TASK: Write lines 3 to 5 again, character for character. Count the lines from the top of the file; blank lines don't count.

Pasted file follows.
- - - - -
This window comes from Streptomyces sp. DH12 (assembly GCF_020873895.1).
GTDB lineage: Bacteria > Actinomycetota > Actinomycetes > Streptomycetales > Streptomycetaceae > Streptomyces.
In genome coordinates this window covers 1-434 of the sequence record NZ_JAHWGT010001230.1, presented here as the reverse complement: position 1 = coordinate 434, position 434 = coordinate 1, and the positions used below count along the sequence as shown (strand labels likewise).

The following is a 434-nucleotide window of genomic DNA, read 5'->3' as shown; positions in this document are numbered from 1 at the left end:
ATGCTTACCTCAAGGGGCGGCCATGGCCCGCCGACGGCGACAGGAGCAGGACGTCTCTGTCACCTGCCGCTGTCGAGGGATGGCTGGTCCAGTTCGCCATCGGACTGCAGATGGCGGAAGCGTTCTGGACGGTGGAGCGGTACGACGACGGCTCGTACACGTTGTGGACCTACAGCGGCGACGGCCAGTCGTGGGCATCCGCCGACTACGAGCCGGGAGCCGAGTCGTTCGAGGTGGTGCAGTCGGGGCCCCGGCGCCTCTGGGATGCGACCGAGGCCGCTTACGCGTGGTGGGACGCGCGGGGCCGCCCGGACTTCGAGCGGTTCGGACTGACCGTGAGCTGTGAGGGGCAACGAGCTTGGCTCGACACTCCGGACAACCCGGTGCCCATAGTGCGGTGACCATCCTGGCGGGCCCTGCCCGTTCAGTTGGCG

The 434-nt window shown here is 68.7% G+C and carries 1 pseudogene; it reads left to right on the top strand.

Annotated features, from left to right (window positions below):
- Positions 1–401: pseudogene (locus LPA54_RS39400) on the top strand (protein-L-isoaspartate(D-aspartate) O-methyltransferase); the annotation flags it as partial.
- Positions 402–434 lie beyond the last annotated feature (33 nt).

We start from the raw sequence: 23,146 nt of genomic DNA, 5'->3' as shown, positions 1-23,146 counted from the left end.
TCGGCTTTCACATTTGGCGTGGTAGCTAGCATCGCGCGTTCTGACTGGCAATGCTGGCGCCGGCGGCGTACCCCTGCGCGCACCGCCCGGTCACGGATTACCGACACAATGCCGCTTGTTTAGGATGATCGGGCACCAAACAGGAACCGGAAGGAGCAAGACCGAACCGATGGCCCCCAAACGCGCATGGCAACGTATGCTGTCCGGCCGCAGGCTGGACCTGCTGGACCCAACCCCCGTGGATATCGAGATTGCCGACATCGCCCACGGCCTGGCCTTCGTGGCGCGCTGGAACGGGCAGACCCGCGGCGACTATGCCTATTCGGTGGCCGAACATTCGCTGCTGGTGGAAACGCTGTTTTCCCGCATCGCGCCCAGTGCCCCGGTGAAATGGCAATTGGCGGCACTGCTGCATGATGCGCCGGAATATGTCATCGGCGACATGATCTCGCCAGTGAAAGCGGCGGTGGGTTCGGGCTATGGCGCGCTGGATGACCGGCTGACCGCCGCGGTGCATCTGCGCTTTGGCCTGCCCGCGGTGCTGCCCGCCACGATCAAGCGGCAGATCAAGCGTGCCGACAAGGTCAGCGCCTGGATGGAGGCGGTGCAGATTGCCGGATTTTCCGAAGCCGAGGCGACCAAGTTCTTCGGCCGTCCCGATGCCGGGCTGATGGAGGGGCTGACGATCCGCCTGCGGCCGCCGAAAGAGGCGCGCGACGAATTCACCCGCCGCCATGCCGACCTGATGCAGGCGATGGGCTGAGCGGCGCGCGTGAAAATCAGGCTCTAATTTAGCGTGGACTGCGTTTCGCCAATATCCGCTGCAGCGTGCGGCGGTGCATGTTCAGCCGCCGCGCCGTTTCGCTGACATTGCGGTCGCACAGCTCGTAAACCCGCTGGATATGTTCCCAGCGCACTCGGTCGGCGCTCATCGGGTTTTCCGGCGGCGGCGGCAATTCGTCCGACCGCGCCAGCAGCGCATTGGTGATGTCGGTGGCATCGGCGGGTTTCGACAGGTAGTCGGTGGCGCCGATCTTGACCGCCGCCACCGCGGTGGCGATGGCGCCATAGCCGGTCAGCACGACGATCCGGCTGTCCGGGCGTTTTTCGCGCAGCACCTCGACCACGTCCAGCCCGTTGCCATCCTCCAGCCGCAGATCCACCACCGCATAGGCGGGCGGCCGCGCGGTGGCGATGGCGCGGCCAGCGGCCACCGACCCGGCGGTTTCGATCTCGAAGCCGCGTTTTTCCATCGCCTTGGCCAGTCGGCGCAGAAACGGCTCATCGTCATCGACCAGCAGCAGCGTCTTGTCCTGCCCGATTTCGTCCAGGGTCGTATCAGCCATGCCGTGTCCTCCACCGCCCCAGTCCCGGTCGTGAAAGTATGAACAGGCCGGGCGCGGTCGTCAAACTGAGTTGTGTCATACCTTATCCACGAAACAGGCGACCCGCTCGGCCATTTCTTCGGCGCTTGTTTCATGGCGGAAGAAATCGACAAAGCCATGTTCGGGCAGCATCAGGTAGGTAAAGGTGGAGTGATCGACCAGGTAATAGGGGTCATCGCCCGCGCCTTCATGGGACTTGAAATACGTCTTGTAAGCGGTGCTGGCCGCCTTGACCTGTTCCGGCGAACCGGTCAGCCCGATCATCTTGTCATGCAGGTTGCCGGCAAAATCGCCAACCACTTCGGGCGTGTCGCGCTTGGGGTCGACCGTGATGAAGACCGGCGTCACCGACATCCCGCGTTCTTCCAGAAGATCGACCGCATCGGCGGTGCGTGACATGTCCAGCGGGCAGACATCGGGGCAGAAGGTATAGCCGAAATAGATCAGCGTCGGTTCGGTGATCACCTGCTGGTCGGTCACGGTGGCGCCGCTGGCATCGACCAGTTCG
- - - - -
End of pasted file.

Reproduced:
In genome coordinates this window covers 1-434 of the sequence record NZ_JAHWGT010001230.1, presented here as the reverse complement: position 1 = coordinate 434, position 434 = coordinate 1, and the positions used below count along the sequence as shown (strand labels likewise).

The following is a 434-nucleotide window of genomic DNA, read 5'->3' as shown; positions in this document are numbered from 1 at the left end:
ATGCTTACCTCAAGGGGCGGCCATGGCCCGCCGACGGCGACAGGAGCAGGACGTCTCTGTCACCTGCCGCTGTCGAGGGATGGCTGGTCCAGTTCGCCATCGGACTGCAGATGGCGGAAGCGTTCTGGACGGTGGAGCGGTACGACGACGGCTCGTACACGTTGTGGACCTACAGCGGCGACGGCCAGTCGTGGGCATCCGCCGACTACGAGCCGGGAGCCGAGTCGTTCGAGGTGGTGCAGTCGGGGCCCCGGCGCCTCTGGGATGCGACCGAGGCCGCTTACGCGTGGTGGGACGCGCGGGGCCGCCCGGACTTCGAGCGGTTCGGACTGACCGTGAGCTGTGAGGGGCAACGAGCTTGGCTCGACACTCCGGACAACCCGGTGCCCATAGTGCGGTGACCATCCTGGCGGGCCCTGCCCGTTCAGTTGGCG